Pancake breakfasts gathered us together around a shared meal. We joked, teased, shared the comics, and filled our bellies until all we could do was roll ourselves in front of the TV to watch the Saturday morning cartoon marathon. This ritual was nourishment for our bodies and souls, and it all happened in our pajamas. Does it get any better than that?

What I've learned: It isn't about the ritual, per se (although you can't go wrong with one that is bacon-centered). It's about standing firm as a family and of nurturing the bonds with those you love the most.

Please comment below with your favorite family rituals. I might have to steal a few!


I recently heard a mom remark, “I don’t know what I’m going to do with my kids this summer.  They don’t know how to just play.”  Sound familiar? 

I’m making a sweeping generalization here: Today’s suburban kids live by set schedules and organized, adult-regulated activities.  We moms shuttle them off to piano lessons, tutoring, baseball practice, art class.  We think we’re doing what’s best for our kids.  We want them to have opportunities, so we start building our kids’ “resumes” in elementary school.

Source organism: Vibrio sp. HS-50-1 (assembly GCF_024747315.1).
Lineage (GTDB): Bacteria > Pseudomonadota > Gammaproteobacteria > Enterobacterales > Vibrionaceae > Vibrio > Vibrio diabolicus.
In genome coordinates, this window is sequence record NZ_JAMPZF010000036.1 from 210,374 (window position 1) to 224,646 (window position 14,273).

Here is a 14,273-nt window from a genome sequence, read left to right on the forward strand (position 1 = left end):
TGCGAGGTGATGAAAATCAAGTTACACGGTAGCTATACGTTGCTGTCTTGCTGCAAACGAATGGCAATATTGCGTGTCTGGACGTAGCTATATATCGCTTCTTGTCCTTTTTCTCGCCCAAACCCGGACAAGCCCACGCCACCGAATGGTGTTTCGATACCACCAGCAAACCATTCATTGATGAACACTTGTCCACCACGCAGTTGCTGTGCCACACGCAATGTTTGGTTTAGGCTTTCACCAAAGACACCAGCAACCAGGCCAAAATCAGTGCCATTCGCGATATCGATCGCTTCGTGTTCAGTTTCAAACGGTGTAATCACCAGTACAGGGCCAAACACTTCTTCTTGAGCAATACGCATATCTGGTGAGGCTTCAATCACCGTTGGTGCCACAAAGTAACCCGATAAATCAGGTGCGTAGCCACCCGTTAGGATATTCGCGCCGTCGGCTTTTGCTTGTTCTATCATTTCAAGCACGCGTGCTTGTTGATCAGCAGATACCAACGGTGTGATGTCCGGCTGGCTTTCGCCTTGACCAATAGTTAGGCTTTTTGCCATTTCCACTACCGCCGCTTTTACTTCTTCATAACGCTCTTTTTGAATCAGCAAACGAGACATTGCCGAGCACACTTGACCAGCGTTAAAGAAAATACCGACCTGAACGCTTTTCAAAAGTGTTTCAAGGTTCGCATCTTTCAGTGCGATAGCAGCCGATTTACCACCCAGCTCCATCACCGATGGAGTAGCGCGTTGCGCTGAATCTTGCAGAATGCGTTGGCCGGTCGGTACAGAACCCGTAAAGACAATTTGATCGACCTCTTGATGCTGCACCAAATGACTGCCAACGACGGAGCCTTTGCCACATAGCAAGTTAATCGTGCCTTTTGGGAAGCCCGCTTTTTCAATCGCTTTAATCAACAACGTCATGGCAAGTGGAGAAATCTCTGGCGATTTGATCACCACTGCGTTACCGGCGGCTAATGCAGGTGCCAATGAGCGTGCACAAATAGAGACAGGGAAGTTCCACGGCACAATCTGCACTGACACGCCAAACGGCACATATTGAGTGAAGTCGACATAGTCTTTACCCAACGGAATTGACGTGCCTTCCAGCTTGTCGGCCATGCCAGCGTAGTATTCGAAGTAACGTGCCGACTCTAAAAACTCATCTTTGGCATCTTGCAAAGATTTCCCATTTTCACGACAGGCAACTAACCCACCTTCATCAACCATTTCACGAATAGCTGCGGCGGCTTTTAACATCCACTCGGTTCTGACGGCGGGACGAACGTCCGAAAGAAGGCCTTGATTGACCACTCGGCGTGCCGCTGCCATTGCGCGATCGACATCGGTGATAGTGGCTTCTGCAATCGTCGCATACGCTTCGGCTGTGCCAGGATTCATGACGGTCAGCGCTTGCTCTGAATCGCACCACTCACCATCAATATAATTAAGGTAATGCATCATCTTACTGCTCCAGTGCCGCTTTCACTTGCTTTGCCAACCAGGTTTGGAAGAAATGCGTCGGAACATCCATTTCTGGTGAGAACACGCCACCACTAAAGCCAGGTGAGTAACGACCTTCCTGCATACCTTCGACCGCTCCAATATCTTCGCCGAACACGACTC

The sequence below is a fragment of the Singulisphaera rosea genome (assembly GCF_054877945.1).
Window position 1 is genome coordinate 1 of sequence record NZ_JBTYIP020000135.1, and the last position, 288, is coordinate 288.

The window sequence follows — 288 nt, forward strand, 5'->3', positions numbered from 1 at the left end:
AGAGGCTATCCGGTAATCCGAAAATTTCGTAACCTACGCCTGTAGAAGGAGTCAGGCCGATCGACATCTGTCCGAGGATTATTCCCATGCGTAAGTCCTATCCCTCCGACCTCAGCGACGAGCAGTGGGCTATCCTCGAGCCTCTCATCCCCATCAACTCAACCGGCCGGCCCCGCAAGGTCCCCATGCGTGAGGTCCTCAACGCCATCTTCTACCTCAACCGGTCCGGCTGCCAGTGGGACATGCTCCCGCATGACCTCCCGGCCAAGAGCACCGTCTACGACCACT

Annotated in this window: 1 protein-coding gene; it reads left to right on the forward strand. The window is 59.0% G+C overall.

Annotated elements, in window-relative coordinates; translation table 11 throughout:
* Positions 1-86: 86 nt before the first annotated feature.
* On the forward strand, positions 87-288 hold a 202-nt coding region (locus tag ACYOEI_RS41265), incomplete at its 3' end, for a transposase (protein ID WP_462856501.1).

Yes, I would agree that kids learn discipline, the value of teamwork, and socially appropriate behavior from playing soccer or saxophone.  But there’s a seriousness and rigidity to all of this structure, and we’re missing something big. . .


In his outstanding book, Play: How It Shapes the Brain, Opens the Imagintion, and Invigorates the Soul, Stuart Brown, M.D., discusses play as a state of mind.  He defines it as “an absorbing, apparently purposeless activity that provides enjoyment and a suspension of self-consciousness and sense of time.” 

Notice how Brown says that play is “apparently purposeless.”  In his eyes, it is perhaps the most important aspect of brain growth.  Brown believes that “play lies at the core of creativity and innovation.”

But we think that kids who fit the mold, who play “the game” with an exceptional GPA and impressive resume (that includes a service trip to Africa, of course), will be rewarded in life.